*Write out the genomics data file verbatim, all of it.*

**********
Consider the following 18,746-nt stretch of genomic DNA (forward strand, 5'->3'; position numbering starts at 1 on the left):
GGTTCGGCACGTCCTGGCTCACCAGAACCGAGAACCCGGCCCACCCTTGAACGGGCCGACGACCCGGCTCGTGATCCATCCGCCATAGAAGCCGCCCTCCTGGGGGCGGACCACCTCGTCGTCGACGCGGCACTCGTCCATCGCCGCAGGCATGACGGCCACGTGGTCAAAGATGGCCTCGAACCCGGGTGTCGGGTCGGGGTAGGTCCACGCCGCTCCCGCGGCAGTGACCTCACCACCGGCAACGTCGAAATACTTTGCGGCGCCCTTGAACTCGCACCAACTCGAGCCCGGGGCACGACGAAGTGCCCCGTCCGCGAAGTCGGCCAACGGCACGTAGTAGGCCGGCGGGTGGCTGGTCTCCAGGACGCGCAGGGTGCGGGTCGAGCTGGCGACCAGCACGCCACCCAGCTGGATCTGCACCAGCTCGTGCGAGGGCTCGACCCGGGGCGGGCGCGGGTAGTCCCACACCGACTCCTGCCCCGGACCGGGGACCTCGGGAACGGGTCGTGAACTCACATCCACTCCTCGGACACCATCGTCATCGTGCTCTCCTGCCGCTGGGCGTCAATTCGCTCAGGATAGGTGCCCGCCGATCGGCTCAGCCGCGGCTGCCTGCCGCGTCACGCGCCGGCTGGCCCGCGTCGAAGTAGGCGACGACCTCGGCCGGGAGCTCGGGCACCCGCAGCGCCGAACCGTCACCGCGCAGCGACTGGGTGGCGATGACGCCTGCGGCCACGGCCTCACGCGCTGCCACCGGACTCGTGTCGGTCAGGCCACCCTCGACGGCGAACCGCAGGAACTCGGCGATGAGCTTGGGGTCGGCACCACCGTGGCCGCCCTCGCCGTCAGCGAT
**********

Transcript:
Consider the following 18,746-nt stretch of genomic DNA (forward strand, 5'->3'; position numbering starts at 1 on the left):
GGTTCGGCACGTCCTGGCTCACCAGAACCGAGAACCCGGCCCACCCTTGAACGGGCCGACGACCCGGCTCGTGATCCATCCGCCATAGAAGCCGCCCTCCTGGGGGCGGACCACCTCGTCGTCGACGCGGCACTCGTCCATCGCCGCAGGCATGACGGCCACGTGGTCAAAGATGGCCTCGAACCCGGGTGTCGGGTCGGGGTAGGTCCACGCCGCTCCCGCGGCAGTGACCTCACCACCGGCAACGTCGAAATACTTTGCGGCGCCCTTGAACTCGCACCAACTCGAGCCCGGGGCACGACGAAGTGCCCCGTCCGCGAAGTCGGCCAACGGCACGTAGTAGGCCGGCGGGTGGCTGGTCTCCAGGACGCGCAGGGTGCGGGTCGAGCTGGCGACCAGCACGCCACCCAGCTGGATCTGCACCAGCTCGTGCGAGGGCTCGACCCGGGGCGGGCGCGGGTAGTCCCACACCGACTCCTGCCCCGGACCGGGGACCTCGGGAACGGGTCGTGAACTCACATCCACTCCTCGGACACCATCGTCATCGTGCTCTCCTGCCGCTGGGCGTCAATTCGCTCAGGATAGGTGCCCGCCGATCGGCTCAGCCGCGGCTGCCTGCCGCGTCACGCGCCGGCTGGCCCGCGTCGAAGTAGGCGACGACCTCGGCCGGGAGCTCGGGCACCCGCAGCGCCGAACCGTCACCGCGCAGCGACTGGGTGGCGATGACGCCTGCGGCCACGGCCTCACGCGCTGCCACCGGACTCGTGTCGGTCAGGCCACCCTCGACGGCGAACCGCAGGAACTCGGCGATGAGCTTGGGGTCGGCACCACCGTGGCCGCCCTCGCCGTCAGCGAT